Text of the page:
I am on a plane as I write this, traveling from Richmond, Virginia to Orlando, Florida for a three-day business trip. I am leaving the dead of winter in Richmond for the glorious 80-degree sunshine of Orlando. The business trip, while important, will not be particularly demanding. Golf is even on the agenda. Why, then, would I rather be in overcast Richmond?
I took one of my own self-assessments recently, Your Whole Life Assessment, and scored abysmally when it came to the category of “Experiences.” I prefer the predictability of routine. I like to keep the ship sailing forward and tend to look at fun adventures as an unnecessary distraction from progress. I realize how short-sighted this perspective is. Who cares if I win the Game (however I define the Game) if I miss out on life in the process?
As a way of correcting this imbalance in my life, I began a few years back to list the experiences that came my way. For a year, I had incredible opportunities to record. Being aware of my tendency to bypass experience for progress helped me recalibrate and enjoy the unique occasions that came my way. This was an improvement. Still, something was missing.
I realized that I was drawing an artificial line between the routine days that fill each month and the extraordinary days marked by unique experiences. This caused me to miss the extraordinary in the midst of the ordinary.
Each ordinary day is full of experiences to savor. Joan Puls wrote in Every Bush is Burning, “Our mundane experiences contain all the stuff of holiness and of human growth in grace. Our world is rife with messages and signatures of the Spirit.” One day might gift us lunch with a friend. The next might delight us with a walk in the fresh air. We immerse ourselves in a novel or biography. We relax with a glass of wine. The extraordinary in the ordinary.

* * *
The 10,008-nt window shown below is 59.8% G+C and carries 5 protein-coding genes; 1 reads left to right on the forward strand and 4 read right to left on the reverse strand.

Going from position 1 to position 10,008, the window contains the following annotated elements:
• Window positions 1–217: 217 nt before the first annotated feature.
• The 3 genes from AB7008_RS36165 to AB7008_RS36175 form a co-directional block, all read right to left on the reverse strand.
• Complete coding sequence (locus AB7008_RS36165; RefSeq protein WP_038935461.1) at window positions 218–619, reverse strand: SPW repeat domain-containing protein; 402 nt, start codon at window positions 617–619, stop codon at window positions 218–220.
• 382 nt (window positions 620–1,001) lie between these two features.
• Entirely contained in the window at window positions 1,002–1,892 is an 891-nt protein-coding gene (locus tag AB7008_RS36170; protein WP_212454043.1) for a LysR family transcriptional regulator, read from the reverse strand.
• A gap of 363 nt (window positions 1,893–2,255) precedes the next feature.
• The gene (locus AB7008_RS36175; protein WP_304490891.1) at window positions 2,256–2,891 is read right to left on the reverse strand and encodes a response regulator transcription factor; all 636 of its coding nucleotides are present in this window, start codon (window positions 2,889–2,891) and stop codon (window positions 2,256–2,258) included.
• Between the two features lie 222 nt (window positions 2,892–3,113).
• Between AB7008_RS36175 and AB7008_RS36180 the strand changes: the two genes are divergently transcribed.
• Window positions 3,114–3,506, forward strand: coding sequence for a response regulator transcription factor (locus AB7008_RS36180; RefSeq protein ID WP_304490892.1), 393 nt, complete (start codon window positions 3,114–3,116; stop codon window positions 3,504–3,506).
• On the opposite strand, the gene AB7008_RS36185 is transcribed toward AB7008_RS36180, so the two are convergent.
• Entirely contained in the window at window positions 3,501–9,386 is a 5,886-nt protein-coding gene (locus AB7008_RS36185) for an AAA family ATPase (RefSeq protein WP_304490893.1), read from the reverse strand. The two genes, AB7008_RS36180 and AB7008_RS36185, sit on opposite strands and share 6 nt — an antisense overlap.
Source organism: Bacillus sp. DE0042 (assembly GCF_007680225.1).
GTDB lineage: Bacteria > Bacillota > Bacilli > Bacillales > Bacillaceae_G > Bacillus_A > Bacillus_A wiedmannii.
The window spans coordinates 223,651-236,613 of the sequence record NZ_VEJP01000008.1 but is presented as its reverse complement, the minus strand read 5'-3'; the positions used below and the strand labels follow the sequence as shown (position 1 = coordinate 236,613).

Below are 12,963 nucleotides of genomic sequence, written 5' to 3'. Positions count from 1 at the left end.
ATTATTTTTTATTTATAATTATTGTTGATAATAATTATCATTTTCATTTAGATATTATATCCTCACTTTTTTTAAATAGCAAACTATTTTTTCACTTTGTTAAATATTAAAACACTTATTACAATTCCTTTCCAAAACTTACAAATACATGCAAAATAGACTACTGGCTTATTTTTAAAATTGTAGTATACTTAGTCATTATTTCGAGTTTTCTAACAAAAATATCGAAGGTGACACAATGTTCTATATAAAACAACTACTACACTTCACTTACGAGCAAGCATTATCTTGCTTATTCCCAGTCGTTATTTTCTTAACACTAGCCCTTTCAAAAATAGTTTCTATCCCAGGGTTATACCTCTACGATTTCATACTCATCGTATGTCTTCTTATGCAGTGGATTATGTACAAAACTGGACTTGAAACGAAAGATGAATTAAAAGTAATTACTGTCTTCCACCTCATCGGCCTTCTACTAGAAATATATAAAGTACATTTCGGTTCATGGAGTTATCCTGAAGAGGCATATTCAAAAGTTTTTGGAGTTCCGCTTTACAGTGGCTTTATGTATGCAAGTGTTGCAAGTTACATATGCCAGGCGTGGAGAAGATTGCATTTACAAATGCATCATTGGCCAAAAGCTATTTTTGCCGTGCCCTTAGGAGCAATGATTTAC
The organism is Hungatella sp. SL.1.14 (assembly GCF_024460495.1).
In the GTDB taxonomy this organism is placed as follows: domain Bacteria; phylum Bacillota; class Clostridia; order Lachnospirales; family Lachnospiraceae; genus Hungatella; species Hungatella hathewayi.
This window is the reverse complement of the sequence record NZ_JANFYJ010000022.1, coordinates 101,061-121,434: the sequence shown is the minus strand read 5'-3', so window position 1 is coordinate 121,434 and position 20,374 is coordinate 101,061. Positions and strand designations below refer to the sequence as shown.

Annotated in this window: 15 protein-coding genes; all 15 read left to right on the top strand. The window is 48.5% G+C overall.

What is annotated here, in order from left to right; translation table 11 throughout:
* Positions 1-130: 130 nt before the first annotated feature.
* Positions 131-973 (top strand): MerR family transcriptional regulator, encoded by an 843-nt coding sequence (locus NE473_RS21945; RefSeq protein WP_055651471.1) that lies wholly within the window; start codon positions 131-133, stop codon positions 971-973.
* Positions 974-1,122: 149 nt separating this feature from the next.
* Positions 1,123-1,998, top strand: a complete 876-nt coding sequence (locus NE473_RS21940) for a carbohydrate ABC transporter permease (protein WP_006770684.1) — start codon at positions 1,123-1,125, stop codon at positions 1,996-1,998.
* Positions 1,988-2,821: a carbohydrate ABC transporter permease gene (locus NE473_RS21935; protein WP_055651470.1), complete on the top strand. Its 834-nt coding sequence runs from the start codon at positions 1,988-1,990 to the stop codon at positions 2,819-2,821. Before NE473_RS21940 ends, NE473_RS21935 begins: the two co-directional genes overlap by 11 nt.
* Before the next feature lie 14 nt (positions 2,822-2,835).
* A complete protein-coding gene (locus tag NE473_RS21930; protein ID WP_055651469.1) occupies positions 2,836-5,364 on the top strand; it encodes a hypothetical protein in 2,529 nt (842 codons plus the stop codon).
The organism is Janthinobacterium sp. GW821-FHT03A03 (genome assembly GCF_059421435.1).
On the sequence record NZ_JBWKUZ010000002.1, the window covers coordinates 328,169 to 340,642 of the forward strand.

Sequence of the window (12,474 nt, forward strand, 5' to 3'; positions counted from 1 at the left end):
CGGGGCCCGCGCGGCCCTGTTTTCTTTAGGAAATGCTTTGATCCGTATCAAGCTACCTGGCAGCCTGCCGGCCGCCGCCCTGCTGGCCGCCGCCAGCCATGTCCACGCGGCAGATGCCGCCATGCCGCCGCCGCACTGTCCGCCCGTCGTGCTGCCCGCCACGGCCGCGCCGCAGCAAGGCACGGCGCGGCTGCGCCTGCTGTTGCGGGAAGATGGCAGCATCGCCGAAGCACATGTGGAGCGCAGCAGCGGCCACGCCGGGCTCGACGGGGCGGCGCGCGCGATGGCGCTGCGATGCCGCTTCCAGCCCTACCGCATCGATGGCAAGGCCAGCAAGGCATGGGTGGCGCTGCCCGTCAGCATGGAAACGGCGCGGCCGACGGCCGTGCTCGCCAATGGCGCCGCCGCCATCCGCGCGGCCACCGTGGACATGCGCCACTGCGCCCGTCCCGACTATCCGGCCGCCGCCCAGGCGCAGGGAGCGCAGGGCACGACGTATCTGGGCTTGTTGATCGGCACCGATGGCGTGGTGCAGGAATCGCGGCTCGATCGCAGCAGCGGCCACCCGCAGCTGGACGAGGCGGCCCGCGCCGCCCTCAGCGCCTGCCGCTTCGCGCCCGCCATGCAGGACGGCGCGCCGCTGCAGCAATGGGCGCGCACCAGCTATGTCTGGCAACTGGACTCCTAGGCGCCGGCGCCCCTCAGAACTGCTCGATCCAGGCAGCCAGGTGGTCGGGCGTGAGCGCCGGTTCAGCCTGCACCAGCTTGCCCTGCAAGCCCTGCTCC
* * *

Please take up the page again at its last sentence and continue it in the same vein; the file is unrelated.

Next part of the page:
I know that life has so many hardships we must endure. I remember in my hardest days, encouraging myself to “find joy” somewhere amid of each day. Joy was not evident in the darkness, so I knew that I would only see joy through the darkness if I intentionally went looking for it. Some days were more successful than others. Many days I needed to create experiences that brought joy. I was always better off for the effort.
Currently, I am pushing forward in so many different directions. It is so easy in my ambition to make a difference to miss the wonder of the moment. Yes, I want to make a difference, to have an impact for good; but I do not want to miss living in the process. I am resisting the temptation to silo life between work and experience. I desire the expectant eyes of a child. Who knows how I might be surprised if I look to see the glories all around me? This is the fruit of being present, undistracted, awake.
I hope to learn how to accumulate experiences better and find joy in the ordinary course of each day. I hope to lift up my head from the relentless lure of technology and open my eyes to the moments each day grants me. Accumulating experiences does not need to be a trip to Orlando or an exciting adventure that makes our heart race. Today is the day to find joy. Today there are experiences to cherish.
Where will you experience life today?